Thoughts of a secular German homeschooler on the asylum case

The story of how the Romeike’s, a German homeschooling family, was granted asylum by a judge in Tennessee has made quite a few waves, with reports in Time, Education Week, Forbes, The Washington Post, not to mention blogs.  I’ve seen a nearly constant stream of updates in Twitter as yet another circle of people I follow learn the news and pass it on.

Homeschooling, it seems, may have finally been defined as a basic human right as well as a particular social group by an American court.  HSLDA says they took the case partially in hopes of influencing public opinion in Germany.  It certainly has spurred the national debate, with the story hitting major newspapers, television, radio and the German blogs are on fire with the discussion.

I wanted to provide a slightly different perspective on the issue, with the thoughts of a secular German homeschooler/unschooler who currently has children in the German public schools.  The translation is my own.

Thoughts on the Romeikes:

The WDR (Translator’s note: West German Radio, German public broadcasting) holds a team meeting, One of the topics:  The Romeike Family.  The current WDR editor asks whether one can be skeptical of the Christian views.  I, like the conversation partner who spoke with the WDR, think yes, one may.  BUT no one, because of his beliefs or because he represents a minority, should have to leave this country, because enough other families know that things aren’t the best with our own schools.

“Why shouldn’t we allow home education in Germany, where perhaps only a couple thousand would take this option?” were the thoughts posed to the WDR.  The answer came quickly.  The editor said only two words, “If that.”

Yes, if only a few thousand families were to home educate.  If only a third of these did so for Christian reasons.  A strong country should respect its minorities and not suppress them.  Because most Germans love their land and should be supported.  The editor also took these thoughts in his meeting.

I’ve been at “learning at home” for almost six years with my oldest son Manuel, whom many of you know.  For almost two years, he has been learning almost fully alone.  The first years were also arduous:  Considering what needed to be learned, the search for materials, the preparation and follow-up, the learning alongside.  It was also expensive, in two regards:  all the books to buy, supplemental materials, one tinkers, works, holds animals, plants and visits museums and other institutions–everything for education.  And one pays court costs in order to be clear of penalties and fines.  It was also a very beautiful time and it is still now, because Manuel has become an independent, self-possessed young person–like many free learners I have come to know.  Most do it for reasons very different from the Romeikes, the authorities however proceed the same: Fines and penalties and finally comes the youth welfare office, which tries to compel the children to school with threats.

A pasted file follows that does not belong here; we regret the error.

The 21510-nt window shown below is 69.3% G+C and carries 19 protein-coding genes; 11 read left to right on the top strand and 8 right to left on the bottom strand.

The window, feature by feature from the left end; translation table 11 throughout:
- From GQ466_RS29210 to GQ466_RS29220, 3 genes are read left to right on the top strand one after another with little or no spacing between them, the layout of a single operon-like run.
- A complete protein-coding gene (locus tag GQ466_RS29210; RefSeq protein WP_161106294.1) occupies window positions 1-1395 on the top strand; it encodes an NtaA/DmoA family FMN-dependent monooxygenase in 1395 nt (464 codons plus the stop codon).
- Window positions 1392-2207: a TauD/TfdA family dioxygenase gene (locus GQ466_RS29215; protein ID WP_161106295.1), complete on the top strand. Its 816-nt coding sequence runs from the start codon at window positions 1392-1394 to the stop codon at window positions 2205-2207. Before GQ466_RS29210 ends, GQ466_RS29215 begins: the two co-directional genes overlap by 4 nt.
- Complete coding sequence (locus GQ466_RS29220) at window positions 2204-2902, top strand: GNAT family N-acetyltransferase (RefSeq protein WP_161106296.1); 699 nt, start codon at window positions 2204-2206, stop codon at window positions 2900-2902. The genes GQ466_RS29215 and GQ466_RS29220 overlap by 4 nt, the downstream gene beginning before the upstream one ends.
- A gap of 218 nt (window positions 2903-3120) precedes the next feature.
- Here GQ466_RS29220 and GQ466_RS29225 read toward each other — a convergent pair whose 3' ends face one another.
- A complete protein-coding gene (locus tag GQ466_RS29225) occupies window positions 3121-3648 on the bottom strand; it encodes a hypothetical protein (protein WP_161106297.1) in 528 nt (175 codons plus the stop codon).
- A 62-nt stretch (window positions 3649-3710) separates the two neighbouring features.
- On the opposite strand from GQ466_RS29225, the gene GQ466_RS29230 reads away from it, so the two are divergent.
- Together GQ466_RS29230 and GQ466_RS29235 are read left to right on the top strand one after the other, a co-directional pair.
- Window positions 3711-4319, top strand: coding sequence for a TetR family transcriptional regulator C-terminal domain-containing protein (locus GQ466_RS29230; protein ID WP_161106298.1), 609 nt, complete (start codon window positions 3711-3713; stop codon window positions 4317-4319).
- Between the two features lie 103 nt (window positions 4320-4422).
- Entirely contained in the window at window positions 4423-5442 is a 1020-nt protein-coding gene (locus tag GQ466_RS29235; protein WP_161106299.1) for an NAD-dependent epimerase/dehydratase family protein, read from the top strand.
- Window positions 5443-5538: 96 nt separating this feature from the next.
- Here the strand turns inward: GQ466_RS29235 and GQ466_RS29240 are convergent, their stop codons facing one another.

Now my youngest two sons go to school–many of their best friends are unschoolers and homeschoolers.  They go to school, because that is what one does, because they can and are successful and–and because they may learn at home what they do not receive in school.  Without challenge at home, without support for their interests, the education in the school would be insufficient.  I was raised Christian, but am of the opinion that my children should decide for themselves which beliefs they would like to have and was always dissatisfied with the religious instruction in the schools.  Therefore, my sons go to Ethics.  (Translator’s note:  Religious education is compulsory in Germany, generally Protestant in the north and Catholic in the south.)